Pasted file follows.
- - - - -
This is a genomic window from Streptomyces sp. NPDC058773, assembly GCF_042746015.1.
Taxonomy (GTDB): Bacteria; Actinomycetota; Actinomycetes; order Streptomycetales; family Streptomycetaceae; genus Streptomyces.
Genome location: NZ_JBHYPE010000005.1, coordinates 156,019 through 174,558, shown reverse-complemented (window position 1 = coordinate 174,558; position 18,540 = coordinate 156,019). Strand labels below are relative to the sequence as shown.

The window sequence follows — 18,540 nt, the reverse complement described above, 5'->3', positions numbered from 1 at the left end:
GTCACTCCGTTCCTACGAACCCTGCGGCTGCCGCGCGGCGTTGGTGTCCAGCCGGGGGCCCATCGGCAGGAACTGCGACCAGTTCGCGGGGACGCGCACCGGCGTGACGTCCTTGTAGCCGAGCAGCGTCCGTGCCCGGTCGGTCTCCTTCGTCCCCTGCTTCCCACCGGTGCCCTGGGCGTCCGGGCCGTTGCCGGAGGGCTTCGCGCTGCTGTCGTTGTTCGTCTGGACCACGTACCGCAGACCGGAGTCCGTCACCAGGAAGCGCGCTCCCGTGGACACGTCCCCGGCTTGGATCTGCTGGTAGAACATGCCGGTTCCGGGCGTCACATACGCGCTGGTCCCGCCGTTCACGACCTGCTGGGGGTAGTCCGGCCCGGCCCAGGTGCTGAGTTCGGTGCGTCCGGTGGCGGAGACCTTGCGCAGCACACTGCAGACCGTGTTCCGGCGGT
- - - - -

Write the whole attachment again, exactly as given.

This is a genomic window from Streptomyces sp. NPDC058773, assembly GCF_042746015.1.
Taxonomy (GTDB): Bacteria; Actinomycetota; Actinomycetes; order Streptomycetales; family Streptomycetaceae; genus Streptomyces.
Genome location: NZ_JBHYPE010000005.1, coordinates 156,019 through 174,558, shown reverse-complemented (window position 1 = coordinate 174,558; position 18,540 = coordinate 156,019). Strand labels below are relative to the sequence as shown.

The window sequence follows — 18,540 nt, the reverse complement described above, 5'->3', positions numbered from 1 at the left end:
GTCACTCCGTTCCTACGAACCCTGCGGCTGCCGCGCGGCGTTGGTGTCCAGCCGGGGGCCCATCGGCAGGAACTGCGACCAGTTCGCGGGGACGCGCACCGGCGTGACGTCCTTGTAGCCGAGCAGCGTCCGTGCCCGGTCGGTCTCCTTCGTCCCCTGCTTCCCACCGGTGCCCTGGGCGTCCGGGCCGTTGCCGGAGGGCTTCGCGCTGCTGTCGTTGTTCGTCTGGACCACGTACCGCAGACCGGAGTCCGTCACCAGGAAGCGCGCTCCCGTGGACACGTCCCCGGCTTGGATCTGCTGGTAGAACATGCCGGTTCCGGGCGTCACATACGCGCTGGTCCCGCCGTTCACGACCTGCTGGGGGTAGTCCGGCCCGGCCCAGGTGCTGAGTTCGGTGCGTCCGGTGGCGGAGACCTTGCGCAGCACACTGCAGACCGTGTTCCGGCGGT